The CEO of the LAU Medical Center-Rizk Hospital
Mr. Sami Rizk
“We have become today a hospital specialized to receiving corona patients from A to Z”
Upon arriving at the LAU Medical Center-Rizk Hospital’s entrance, you quickly become aware of the new strict procedures that the center applies in order to fight the novel coronavirus and limit its spread. The guard at the door wears a mask and only allows in those who have imperative needs. He then asks some routine questions such as: “Do you have fever or a sore throat? Did you meet someone who came from an affected country?”
After verifying the answers, you should remove the gloves you’re wearing, sterilize your hands, and then enter, provided that the guard leads you to your destination. We were heading to the office of the CEO, Mr. Sami Rizk, who informed us about the new policies pursued by the medical center with the objective of receiving confirmed or suspected cases of coronavirus. We discussed at great length the humanitarian initiative launched by the hospital since the beginning of the pandemic, the “mobile clinic”.
We will start talking about “Act of Compassion,” the initiative launched before the outbreak of the novel coronavirus. How has it been put into effect today to reduce this pandemic?
The Act of Compassion initiative started as a mutual idea between the LAU School of Medicine, represented by the Dean Dr. Michel Mouawad, and physicians at the hospital, after we have perceived the great need of many patients who are unable to provide the minimum level of hospitalization. At that time, the idea was to collect in a “piggy bank” a share of the physicians’ remuneration, in addition to providing a considerable number of free medications for patients who were to be received on Saturdays.
However, as soon as this initiative was launched, the coronavirus appeared in Lebanon and the whole country was busy fighting it. The whole medical body started working on confronting this virus at a time when we had finished setting up the mobile clinic that is roaming regions today and conducting free-of-charge PCR tests in various Lebanese towns.
Thus, we were able to put into effect the principle of “Act of Compassion” through a fully trained and equipped medical team that is roaming the regions and taking random samples for PCR testing.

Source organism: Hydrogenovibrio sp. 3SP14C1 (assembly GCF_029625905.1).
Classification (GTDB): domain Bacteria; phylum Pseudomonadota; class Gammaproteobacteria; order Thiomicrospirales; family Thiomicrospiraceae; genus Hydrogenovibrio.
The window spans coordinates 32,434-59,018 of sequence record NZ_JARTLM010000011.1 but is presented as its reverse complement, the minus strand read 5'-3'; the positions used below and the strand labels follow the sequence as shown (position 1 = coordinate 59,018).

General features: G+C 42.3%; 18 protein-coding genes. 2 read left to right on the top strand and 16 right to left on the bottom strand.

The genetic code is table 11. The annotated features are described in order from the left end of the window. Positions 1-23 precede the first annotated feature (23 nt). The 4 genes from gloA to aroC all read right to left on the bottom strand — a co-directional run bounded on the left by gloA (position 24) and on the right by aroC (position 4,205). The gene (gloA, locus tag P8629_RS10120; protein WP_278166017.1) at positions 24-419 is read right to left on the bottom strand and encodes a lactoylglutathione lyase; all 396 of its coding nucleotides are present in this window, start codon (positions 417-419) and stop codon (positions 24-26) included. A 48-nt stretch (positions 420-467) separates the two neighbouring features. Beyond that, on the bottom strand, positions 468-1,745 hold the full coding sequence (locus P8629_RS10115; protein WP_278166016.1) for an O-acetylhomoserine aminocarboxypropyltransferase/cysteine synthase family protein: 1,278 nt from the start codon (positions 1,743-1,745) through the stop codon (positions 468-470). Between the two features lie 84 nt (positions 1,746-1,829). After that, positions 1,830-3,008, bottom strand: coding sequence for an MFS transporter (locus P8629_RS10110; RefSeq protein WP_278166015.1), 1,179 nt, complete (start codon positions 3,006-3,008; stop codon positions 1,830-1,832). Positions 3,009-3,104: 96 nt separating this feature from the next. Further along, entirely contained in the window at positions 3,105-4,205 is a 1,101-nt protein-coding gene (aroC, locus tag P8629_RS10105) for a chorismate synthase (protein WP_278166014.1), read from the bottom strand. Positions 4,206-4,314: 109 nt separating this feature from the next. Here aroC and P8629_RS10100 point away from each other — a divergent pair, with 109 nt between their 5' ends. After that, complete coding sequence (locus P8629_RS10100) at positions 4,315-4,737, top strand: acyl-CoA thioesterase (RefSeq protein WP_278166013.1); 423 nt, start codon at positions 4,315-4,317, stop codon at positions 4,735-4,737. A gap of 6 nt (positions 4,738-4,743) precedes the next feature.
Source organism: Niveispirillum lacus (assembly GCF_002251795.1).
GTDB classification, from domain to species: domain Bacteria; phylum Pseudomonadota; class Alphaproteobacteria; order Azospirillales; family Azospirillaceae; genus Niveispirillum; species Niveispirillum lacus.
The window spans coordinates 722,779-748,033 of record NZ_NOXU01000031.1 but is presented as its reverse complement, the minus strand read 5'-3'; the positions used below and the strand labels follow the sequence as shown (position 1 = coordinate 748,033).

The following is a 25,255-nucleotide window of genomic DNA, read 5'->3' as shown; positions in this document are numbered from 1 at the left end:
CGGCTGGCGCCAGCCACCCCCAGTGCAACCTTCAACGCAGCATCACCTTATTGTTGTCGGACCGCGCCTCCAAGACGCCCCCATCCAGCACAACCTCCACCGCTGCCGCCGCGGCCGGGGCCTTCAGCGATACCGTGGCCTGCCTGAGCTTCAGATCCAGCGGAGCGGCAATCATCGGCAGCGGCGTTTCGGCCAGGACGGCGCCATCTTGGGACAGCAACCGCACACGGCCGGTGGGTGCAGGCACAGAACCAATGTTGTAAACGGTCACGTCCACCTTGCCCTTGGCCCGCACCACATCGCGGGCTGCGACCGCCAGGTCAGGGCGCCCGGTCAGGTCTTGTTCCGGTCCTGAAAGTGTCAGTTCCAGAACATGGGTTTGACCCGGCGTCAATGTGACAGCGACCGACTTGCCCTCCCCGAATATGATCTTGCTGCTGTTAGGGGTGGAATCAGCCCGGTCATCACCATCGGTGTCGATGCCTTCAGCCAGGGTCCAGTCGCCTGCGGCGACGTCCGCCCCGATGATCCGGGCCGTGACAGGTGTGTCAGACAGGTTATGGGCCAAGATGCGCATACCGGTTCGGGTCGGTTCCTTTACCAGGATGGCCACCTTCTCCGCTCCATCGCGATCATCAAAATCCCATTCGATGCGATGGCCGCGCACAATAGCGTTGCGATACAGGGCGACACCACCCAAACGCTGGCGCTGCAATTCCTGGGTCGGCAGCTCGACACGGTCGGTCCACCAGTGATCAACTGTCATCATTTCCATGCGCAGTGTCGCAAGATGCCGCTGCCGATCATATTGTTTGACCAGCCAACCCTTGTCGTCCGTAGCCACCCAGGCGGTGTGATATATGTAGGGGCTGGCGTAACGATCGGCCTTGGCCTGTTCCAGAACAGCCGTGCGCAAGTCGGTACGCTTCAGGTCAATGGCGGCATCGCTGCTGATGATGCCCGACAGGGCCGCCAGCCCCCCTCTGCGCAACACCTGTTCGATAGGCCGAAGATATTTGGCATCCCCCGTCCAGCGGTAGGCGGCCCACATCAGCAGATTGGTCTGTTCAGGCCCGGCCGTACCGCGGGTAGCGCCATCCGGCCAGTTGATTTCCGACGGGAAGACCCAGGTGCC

We move on now to the procedures followed within the campus of the LAU Medical Center-Rizk Hospital.
Our first step was to create a task force with over 26 members including directors, administrators, the Dean of the School of Medicine, the Chief Medical Officer, heads of medical units, the nursing unit, the unit of infection control and bacterial diseases, and others. We used to meet daily via WebEx at 5 o’clock to keep up with the updates and gather opinions.
These meetings were the first building block of the steps followed today at the medical center where we were noting and discussing ideas to come up with new policies and procedures that were developed by specialists in infection control and bacterial diseases, primarily Dr. Jacques Mokhbat and Dr. Roula Hosni Samaha.
We came up with an integrated preparedness plan and began implementing it at the medical center with daily follow-up to make observations, noting that the precautionary policies followed today are in accordance with the recommendations of the World Health Organization and the CDC.
We did not stop here. We followed up on daily work by disseminating internal recommendations (Policies and Procedures & Internal Memos) to remind workers of their daily duties regarding the necessity of applying safety standards and procedures. We also intensively conducted training workshops via social media for all health care providers. Some of the workshops were conducted directly in our lecture hall but with less capacity in compliance with the rules of social distancing.
There are many standards and policies that we follow today at the medical center such as social distancing and reducing the number of daily employees. We also created a team of doctors and nurses whose job is only to contact workers and health care providers and ask them about the mechanism of work, whether they are feeling a symptom, or if they are facing any obstacles.